He Left Soviet Army for Afghan Life 35 Years Ago. Now, He Sees Russians Return.
“I wrote a letter to my mother,” says a man who exchanged a Soviet Army uniform for life in Afghanistan. “I wrote about myself. I said, ‘Mom, this is what happened to me.’ She wrote back, and said, ‘I cried and cried.’”
The New York Times
KUNDUZ, Afghanistan — When the Soviet Army pulled out of Afghanistan decades ago, it left behind rusty tanks, the wreckage of helicopters and a Ukrainian man who now goes by the name Nek Mohammad.
On Feb. 15, 1989, the last Soviet commanding general in Afghanistan, Boris V. Gromov, walked alone behind the last armored column as it rumbled across a bridge out of the country, and declared that Russia was done here. “That’s it,” General Gromov told a television crew. “Not one Soviet soldier is behind my back.”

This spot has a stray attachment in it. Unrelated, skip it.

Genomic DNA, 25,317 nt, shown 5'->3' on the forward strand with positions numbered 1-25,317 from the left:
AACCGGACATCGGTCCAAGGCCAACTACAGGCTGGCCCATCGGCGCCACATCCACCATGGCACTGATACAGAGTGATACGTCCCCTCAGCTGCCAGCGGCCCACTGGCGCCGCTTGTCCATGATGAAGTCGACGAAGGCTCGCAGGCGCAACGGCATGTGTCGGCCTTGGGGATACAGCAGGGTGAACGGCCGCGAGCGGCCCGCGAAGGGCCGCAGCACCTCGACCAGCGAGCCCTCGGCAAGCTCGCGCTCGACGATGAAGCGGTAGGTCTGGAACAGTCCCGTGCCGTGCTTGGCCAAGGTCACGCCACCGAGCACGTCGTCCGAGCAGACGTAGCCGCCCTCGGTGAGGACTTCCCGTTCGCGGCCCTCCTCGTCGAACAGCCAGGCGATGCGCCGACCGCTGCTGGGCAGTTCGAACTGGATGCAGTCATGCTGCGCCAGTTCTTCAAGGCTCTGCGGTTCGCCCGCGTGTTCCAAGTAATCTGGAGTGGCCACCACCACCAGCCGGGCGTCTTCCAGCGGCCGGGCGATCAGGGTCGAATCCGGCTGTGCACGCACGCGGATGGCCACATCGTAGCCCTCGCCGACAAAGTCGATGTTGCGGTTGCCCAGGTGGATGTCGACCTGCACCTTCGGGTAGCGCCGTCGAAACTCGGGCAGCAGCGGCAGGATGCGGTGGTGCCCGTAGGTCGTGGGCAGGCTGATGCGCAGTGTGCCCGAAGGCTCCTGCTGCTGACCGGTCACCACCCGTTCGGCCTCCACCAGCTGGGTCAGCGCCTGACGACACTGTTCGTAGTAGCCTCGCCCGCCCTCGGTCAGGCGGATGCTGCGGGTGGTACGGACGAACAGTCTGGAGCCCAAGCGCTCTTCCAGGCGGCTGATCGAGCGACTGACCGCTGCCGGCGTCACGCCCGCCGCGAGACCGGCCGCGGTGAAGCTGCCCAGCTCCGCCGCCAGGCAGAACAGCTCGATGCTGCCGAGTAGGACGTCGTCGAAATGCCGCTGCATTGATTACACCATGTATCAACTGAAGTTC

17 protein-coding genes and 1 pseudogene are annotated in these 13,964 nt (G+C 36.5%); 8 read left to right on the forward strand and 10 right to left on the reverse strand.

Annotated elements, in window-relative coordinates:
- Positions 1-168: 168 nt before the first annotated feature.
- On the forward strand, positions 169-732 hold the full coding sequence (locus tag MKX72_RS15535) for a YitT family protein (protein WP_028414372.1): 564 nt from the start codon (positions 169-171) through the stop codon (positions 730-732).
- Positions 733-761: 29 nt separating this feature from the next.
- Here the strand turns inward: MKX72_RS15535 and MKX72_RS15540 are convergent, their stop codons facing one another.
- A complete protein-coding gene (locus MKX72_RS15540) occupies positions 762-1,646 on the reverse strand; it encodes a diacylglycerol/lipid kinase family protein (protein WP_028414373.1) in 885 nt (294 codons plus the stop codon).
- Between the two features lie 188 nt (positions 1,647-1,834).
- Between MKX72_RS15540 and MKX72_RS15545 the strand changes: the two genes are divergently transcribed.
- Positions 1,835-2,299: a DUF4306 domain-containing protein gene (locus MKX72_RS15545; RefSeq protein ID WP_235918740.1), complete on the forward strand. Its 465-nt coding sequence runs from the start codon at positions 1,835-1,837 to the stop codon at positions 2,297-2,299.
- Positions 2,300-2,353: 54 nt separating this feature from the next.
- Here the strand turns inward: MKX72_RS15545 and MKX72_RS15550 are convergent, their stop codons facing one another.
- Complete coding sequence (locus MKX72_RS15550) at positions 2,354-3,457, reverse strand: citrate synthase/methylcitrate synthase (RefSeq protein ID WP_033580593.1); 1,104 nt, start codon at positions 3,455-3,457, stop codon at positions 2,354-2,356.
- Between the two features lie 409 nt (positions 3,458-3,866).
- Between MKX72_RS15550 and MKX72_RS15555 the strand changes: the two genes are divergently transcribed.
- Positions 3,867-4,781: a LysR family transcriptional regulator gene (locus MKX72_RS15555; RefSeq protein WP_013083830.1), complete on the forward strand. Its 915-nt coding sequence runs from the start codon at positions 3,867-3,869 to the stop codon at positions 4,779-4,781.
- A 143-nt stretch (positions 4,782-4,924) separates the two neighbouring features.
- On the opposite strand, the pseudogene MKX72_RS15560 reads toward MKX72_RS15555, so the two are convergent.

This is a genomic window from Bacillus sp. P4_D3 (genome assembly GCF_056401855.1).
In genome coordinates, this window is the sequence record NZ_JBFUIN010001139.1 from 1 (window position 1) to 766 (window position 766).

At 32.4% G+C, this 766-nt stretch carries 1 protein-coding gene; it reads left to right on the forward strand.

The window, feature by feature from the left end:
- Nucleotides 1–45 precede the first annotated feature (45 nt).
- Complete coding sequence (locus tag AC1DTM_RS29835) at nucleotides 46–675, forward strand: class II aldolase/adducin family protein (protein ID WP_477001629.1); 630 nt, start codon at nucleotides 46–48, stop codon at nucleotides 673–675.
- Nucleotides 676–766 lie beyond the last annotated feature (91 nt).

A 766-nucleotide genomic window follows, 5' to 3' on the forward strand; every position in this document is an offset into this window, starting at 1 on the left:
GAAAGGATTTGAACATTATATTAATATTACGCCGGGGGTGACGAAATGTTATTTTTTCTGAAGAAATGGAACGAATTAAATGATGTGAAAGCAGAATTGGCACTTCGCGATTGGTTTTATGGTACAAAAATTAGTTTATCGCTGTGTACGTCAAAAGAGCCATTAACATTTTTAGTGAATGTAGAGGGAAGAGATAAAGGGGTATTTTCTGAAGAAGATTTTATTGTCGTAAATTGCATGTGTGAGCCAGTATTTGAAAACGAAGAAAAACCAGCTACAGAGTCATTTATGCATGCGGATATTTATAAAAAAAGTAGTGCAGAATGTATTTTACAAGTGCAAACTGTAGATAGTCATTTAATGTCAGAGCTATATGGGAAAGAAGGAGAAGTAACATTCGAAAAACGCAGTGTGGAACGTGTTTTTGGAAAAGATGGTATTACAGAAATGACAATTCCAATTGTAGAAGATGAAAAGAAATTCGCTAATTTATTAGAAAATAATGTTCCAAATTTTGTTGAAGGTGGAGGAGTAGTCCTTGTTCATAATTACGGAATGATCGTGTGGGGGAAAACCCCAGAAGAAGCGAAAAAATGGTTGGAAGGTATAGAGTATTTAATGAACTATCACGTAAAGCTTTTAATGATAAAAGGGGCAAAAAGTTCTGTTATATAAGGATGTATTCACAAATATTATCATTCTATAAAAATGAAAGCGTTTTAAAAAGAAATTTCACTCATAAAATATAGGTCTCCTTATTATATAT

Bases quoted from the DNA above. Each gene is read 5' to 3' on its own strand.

In fact, 226 soldiers remained, according to the Russian Cultural Center in Kabul — men who were either still prisoners or had deserted. Mr. Mohammad was one of them, and he has now lived here long enough to see Russia seemingly drawn back into Afghan intrigue.